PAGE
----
Table of Contents
- Optimize Site Potential
- Optimize Energy Use
- Protect and Conserve Water
- Embodied Energy
- Optimize Building Space and Material Use
- Enhance Indoor Environmental Quality (IEQ)
- Optimize Operational and Maintenance Practices
- Design Objectives
- Guided by design: Reuse, Recycle, Reduce, Regenerate.
- Functional / Operational
- Historic Preservation
- Secure / Safe
Building construction and operations can have extensive direct and indirect impacts on the environment, society, and economy, which are commonly referred to as the 3 P’s (‘People’, ‘Planet’, ‘Pocketbook’). The field of sustainable design seeks to balance the needs of these areas by using an integrated approach to create win-win-win design solutions.
The main objectives of sustainable design are to reduce, or completely avoid, depletion of critical resources like energy, water, and raw materials; prevent environmental degradation caused by facilities and infrastructure throughout their life cycle; and create built environments that are livable, comfortable, safe, and productive.
Buildings use resources (energy, water, raw materials, and etc.), generate waste (occupant, construction and demolition), and emit potentially harmful atmospheric emissions. Building owners, designers, and builders face a unique challenge to meet demands for new and renovated facilities that are accessible, secure, healthy, and productive while minimizing any negative impacts on society, the environment, and the economy. Ideally, building designs should result in net-positive benefits to all three areas.
In addition to including sustainable design concepts in new construction, sustainable design advocates commonly encourage retrofitting existing buildings rather than building anew. Retrofitting an existing building can often be more cost-effective than building a new facility. Designing major renovations and retrofits for existing buildings to include sustainable design attributes reduces operation costs and environmental impacts, and can increase building resiliency. The embodied energy of the existing building, a term expressing the cost of resources in both human labor and materials consumed during the building’s construction and use, are squandered when the building is allowed to decay or be demolished.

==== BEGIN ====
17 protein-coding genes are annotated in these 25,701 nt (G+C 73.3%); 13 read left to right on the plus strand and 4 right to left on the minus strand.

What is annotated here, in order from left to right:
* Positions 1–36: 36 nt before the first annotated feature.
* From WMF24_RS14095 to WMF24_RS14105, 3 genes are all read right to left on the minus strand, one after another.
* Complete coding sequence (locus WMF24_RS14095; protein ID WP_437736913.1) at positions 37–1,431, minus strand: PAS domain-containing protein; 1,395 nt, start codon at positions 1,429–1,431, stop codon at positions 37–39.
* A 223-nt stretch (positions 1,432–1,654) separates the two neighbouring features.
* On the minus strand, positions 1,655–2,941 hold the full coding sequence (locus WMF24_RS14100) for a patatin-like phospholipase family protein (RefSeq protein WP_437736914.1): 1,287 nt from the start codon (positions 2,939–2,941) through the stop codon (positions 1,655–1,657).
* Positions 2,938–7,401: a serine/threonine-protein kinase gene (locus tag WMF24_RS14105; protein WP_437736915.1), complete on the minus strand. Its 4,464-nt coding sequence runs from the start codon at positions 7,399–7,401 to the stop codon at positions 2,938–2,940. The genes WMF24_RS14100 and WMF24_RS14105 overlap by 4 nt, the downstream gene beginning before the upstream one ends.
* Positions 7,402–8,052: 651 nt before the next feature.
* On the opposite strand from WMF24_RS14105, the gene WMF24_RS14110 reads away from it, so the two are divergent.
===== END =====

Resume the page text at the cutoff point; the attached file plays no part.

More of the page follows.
As we peer into society’s future, we - you and I, and our government—must avoid the impulse to live only for today, plundering, for our own ease and convenience, the precious resources of tomorrow. We cannot mortgage the material assets of our grandchildren without risking the loss also of their political and spiritual heritage. We want democracy to survive for all generations to come, not to become the insolvent phantom of tomorrow.